Friday, July 6, 2007

Daily Highlights

KHOU reports someone has stolen a chlorine gas canister from a water treatment facility in Montgomery, Texas; the Joint Terrorism Task force has been notified of the theft. (See item24)

eWeek reports that as the number of Voice over Internet Protocol, or VoIP, deployments continues to increase, IT professionals and researchers are urging enterprises to be more concerned about security. (See item 37)

Information Technology and Telecommunications Sector

33. July 05, IDG News Service — Court holds Belgian ISP responsible for file sharing. A court has ruled that the Belgian ISP Scarlet Extended is responsible for blocking illegal file sharing on its network, setting a precedent that could affect other ISPs in Europe, according to a recording industry group. Belgium's Court of First Instance has given the Internet service provider six months to install technology to prevent its customers from sharing pirated music and video files, the International Federation of the Phonographic Industry (IFPI) said. If it fails to do so it will be fined $3,400 per day, according to the ruling, published June 29. The Brussels ruling is based on Belgium's interpretation of the European Union's Information Society Directive, often called the EU copyright directive, and as such could set a precedent for other cases in Europe, the IFPI said.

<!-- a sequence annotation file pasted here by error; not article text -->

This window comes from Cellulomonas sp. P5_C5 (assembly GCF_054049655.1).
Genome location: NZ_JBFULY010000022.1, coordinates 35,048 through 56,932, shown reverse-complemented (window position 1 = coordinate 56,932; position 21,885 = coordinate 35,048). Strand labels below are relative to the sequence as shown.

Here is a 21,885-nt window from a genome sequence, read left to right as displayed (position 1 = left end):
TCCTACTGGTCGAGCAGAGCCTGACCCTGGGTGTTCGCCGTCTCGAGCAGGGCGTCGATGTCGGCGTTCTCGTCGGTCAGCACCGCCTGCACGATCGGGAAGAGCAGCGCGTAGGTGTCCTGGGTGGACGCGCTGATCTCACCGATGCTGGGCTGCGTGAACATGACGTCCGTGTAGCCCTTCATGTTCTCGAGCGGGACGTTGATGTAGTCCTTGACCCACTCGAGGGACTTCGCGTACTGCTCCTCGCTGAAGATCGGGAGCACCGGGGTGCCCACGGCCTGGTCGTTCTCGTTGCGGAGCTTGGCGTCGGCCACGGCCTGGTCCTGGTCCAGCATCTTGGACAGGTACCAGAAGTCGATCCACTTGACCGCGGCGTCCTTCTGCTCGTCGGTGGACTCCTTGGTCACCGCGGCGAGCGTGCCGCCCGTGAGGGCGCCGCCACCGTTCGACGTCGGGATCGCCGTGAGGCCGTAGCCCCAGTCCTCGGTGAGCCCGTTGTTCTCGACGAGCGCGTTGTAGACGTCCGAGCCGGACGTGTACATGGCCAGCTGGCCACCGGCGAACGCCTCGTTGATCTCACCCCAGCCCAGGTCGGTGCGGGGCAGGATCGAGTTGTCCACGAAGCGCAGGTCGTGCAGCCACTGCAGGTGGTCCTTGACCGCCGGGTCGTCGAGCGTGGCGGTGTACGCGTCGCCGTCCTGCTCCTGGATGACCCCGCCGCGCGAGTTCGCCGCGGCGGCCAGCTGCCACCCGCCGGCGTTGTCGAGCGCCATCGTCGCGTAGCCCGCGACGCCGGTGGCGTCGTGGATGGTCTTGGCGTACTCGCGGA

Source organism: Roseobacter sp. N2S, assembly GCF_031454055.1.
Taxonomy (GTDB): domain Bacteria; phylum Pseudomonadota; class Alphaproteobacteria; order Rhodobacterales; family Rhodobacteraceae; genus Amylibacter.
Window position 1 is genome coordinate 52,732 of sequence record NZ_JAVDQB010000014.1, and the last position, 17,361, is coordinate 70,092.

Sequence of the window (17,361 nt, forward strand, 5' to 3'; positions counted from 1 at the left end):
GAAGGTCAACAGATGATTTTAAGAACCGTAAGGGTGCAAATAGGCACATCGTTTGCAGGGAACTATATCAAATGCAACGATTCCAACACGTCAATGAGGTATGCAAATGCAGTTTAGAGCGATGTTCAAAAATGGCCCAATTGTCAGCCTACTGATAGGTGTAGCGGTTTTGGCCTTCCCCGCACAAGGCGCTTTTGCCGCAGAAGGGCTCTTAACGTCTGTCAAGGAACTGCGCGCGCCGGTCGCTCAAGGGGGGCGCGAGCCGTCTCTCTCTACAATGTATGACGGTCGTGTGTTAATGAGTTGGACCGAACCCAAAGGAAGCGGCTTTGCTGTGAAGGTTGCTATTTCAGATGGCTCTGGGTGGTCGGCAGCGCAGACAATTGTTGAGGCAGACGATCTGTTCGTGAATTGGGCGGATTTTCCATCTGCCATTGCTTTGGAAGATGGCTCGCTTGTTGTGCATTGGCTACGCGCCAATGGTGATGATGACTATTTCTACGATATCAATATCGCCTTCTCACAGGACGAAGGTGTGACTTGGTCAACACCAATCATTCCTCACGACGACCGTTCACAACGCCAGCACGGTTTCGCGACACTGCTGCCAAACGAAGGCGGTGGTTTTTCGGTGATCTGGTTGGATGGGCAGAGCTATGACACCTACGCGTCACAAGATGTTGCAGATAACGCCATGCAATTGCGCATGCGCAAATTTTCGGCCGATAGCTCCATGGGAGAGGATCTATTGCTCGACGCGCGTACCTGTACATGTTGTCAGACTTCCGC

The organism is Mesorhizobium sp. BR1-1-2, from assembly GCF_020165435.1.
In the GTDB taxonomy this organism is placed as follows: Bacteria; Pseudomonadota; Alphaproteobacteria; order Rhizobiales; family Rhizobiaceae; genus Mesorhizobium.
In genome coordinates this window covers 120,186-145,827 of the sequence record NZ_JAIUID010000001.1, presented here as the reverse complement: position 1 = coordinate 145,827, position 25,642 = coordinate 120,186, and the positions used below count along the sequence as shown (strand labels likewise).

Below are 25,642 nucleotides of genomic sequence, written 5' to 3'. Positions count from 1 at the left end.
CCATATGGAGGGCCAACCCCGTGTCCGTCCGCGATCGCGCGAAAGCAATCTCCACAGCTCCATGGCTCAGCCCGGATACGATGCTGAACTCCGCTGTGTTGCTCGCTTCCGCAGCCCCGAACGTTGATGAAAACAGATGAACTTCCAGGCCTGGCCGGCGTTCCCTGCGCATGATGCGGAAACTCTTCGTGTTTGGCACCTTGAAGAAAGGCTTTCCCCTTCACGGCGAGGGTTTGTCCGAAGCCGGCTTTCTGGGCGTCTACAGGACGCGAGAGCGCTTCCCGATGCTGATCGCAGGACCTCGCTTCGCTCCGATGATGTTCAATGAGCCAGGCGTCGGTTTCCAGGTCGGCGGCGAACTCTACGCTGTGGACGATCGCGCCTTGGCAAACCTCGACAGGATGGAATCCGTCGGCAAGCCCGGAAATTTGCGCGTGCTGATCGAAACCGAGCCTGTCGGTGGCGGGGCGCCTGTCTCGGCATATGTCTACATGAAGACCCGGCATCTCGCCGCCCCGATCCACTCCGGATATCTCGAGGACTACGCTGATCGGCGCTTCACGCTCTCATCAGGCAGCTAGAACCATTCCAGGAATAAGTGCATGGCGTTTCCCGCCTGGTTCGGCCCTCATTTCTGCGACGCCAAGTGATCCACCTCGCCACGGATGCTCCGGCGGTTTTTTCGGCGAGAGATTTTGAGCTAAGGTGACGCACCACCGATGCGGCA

Source:−responsible−fo r−file−sharing_1.html

34. July 05, VNUNet — Security exchange trades zero−day flaws. A vendor−independent Swiss laboratory is aiming to allow hackers and security specialists to sell vulnerability data to security vendors and software companies. WSLabi claims that its offering is the first zero−day vulnerability security research exchange. Herman Zampariolo, chief executive at WSLabi, said: "We set up this portal for selling security research because, although there are many researchers out there who discover vulnerabilities, very few are able or willing to report it to the 'right' people due to the fear of it being exploited." Zampariolo added that, although researchers had analyzed around 7,000 publicly disclosed vulnerabilities last year, the number of new vulnerabilities found in code could be as high as 139,362 a year. "Our intention is that the marketplace facility on WSLabi will enable security researchers to get a fair price for their findings and ensure that they will no longer be forced to give them away for free or sell them to cyber−criminals," he said.